Government in a statement said it has always believed that the sanctions were ill conceived and served only to discourage talented and qualified individuals from serving the Fijian people.

“We have always maintained that our three governments can work together if it is on the basis of a mutual respect for national sovereignty and on equal terms.

The removal of sanctions is a positive step towards restoring normal relations between our governments. The relations between our peoples has never weakened.

We now look forward to working with Australia and New Zealand on a number of areas of shared interest,” a  government statement said.

Fiji will go to the polls on Wednesday, September 17, 2014 to elect its new Government.

Four political parties have already registered for the general election while Prime Minister Voreqe Bainimarama Sunday announced his proposed Fiji First political party in Suva.

In another development, Fiji’s newly appointed Supervisor of Elections, Mohammed Saneem has assured the public that the Elections Office is independent and will uphold its core rights.

Saneem said the immediate task would be to see that the mechanics of the Elections Office is in place and there are plans of extensive voter education.

He also announced that Electronic Voter Registration for overseas voters will resume in the second week of May.

Meanwhile, New Zealand’s Foreign Minister, Murray McCully, says while all is not perfect in Fiji, he says the government believes it’s more constructive to provide assistance, as Fiji prepares for the September election.

McCully says the government wants to recognise the progress that’s been made towards free and fair elections.

“No-one is pretending the position in Fiji is perfect. I think it’ a significant step forward if we have got an election date established, a framework for elections, political parties registered. The question is how do we best re-inforce that progress and that’s the judgment we’ve made,” McCully told Radio New Zealand.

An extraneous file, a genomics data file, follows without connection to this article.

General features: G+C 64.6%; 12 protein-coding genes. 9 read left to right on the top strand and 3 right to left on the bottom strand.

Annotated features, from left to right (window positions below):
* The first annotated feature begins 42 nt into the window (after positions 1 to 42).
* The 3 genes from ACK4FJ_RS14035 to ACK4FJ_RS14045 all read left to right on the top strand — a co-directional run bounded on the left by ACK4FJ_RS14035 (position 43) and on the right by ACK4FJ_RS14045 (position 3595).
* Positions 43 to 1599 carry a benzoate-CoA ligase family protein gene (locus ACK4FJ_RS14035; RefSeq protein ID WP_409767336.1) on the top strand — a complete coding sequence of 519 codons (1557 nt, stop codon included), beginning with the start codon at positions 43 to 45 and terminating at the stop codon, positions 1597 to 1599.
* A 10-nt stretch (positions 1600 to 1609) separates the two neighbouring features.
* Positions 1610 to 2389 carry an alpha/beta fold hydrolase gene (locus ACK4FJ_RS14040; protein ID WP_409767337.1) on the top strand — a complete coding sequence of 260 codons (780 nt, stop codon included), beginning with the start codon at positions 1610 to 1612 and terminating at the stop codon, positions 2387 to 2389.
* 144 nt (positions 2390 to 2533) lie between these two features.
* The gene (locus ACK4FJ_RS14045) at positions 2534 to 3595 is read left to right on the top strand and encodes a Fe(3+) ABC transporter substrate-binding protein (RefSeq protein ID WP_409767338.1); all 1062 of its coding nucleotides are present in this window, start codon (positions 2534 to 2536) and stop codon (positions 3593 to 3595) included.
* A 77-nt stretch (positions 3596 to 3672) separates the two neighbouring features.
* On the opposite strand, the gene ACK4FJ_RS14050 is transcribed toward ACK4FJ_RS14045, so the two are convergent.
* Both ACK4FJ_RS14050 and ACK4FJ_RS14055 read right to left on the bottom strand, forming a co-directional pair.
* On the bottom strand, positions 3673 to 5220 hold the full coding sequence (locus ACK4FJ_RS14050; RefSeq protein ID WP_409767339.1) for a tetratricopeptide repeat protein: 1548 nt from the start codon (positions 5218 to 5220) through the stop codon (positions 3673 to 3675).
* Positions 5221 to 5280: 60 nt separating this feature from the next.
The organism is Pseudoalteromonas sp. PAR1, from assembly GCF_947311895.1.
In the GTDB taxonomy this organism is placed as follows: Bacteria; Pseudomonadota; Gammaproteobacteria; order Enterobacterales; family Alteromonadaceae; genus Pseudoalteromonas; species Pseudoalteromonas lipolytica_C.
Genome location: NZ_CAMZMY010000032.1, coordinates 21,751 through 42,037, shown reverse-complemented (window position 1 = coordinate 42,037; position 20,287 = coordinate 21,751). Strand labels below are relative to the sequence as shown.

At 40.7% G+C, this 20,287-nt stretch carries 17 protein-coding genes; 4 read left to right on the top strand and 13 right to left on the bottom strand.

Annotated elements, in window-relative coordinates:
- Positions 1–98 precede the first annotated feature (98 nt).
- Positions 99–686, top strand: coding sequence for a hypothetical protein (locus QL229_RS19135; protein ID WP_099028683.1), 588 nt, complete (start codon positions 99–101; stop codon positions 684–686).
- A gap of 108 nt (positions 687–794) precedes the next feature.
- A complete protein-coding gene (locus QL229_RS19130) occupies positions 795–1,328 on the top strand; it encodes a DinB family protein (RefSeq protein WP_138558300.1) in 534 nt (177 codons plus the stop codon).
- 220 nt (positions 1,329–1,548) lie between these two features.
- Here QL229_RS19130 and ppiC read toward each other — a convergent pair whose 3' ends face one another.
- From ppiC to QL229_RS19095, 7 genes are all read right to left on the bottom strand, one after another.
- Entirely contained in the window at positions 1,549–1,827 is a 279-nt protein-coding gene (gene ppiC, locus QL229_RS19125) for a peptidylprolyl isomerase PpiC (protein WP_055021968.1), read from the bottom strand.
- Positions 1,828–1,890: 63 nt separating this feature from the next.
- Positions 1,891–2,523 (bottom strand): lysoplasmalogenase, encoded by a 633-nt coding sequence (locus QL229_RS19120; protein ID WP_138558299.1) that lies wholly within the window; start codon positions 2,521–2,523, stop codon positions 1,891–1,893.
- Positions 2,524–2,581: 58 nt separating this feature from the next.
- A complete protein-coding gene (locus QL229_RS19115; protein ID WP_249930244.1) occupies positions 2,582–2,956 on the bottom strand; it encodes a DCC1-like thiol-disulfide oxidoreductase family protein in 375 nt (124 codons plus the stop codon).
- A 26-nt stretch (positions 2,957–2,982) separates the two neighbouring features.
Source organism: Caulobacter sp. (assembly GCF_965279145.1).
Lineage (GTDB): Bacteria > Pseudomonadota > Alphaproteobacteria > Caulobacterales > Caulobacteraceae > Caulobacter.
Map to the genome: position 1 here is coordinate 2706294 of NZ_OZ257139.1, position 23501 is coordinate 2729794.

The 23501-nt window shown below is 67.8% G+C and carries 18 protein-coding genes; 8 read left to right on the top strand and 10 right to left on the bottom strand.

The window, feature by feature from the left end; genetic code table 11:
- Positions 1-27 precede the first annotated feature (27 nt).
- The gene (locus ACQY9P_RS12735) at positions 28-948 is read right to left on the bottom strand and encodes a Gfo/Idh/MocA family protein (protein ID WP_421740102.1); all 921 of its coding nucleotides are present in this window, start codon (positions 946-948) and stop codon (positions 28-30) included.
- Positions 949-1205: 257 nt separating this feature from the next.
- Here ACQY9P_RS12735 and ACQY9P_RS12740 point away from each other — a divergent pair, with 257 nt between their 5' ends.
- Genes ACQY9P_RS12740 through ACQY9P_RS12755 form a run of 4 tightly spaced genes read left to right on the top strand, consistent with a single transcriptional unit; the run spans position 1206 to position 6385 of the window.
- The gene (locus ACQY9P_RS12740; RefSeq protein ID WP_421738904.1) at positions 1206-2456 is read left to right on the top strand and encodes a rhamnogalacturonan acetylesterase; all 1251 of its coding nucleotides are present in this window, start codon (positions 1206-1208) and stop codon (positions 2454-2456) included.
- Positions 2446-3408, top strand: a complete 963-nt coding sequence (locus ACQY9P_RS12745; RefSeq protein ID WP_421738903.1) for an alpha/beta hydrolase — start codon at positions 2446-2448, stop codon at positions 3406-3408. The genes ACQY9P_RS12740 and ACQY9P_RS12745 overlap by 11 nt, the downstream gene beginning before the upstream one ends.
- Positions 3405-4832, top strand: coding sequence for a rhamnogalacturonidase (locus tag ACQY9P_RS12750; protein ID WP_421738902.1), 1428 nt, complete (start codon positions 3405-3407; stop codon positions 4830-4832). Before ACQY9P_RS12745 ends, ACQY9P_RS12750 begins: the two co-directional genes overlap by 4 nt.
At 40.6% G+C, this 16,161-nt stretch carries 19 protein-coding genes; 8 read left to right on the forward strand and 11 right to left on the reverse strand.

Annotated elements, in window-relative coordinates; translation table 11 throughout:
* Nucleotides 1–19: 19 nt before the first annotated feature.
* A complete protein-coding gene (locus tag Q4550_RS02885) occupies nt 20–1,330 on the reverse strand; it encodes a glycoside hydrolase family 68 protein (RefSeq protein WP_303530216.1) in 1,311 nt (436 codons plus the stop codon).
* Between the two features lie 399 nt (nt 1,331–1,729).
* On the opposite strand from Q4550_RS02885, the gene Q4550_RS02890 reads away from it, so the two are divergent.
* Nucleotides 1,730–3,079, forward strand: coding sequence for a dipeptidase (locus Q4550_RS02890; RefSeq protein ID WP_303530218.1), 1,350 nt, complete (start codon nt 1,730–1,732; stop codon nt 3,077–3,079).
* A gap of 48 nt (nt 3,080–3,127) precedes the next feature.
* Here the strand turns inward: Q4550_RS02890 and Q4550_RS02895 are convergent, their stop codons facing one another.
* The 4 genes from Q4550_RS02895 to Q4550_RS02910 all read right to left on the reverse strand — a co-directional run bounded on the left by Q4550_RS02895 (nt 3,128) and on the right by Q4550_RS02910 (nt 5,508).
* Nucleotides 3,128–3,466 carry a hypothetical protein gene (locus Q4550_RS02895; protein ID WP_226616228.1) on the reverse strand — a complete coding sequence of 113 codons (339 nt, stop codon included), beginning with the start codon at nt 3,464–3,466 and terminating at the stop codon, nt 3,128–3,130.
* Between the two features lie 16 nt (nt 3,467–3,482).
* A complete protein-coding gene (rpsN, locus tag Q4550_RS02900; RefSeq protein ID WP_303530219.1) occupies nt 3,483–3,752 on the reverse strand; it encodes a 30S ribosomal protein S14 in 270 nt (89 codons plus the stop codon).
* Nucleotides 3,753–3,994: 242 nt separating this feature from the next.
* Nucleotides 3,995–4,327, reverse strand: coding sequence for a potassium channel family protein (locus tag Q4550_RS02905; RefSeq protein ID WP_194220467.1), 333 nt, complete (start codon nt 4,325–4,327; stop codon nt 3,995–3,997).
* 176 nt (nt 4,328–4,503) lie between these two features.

20) Ethnic differences will remain in Fiji, says Former Vice President
By Online Editor
3:47 pm GMT+12, 31/03/2014, Fiji

Former Fijian Vice President Ratu Joni Madraiwiwi says there is no guarantee that ethnic differences won’t arise in the upcoming elections.

Speaking at the National Federation Party’s annual congress in Nadi at the weekend, Ratu Joni said eight years was not enough to eradicate the issue of race.

“Eight years is a relatively short time in which to expect monumental changes in voting patterns i.e. as in an end to ethnic voting. However, the stars appear to be favourable.” He said the 2014 general election is a significant milestone for a number of reasons.

“Firstly, it will be our first election in over eight years since the previous government was removed by force. Second, it will be the first non-racial election in our history, although there is no guarantee that ethnic considerations will be absent from how the electorate decides to vote,” Ratu Joni said.

He said the natural targets would be youths as in those under 35 years of age and the iTaukei together with members of other communities; each has its own set of peculiarities and the NFP has to consider, within an overarching set of principles which the NFP stands for.

“It is not an exercise in double standards or a matter of appealing to sectarian sentiments, although there is often a fine line distinguishing the recognition of special interests and seeking to play on the fears of a particular interest group. It is recognition that in our society there are common interests which bind all of us as in our love of country, and particular factors that smaller numbers may identify with as in ethnicity, religion, age group, institution or other criteria.”

“To them the message must be the NFP’s willingness to embrace a more inclusive and non-racial type of politics that is more substantial than merely having an iTaukei of renown as president of the Party,” he said.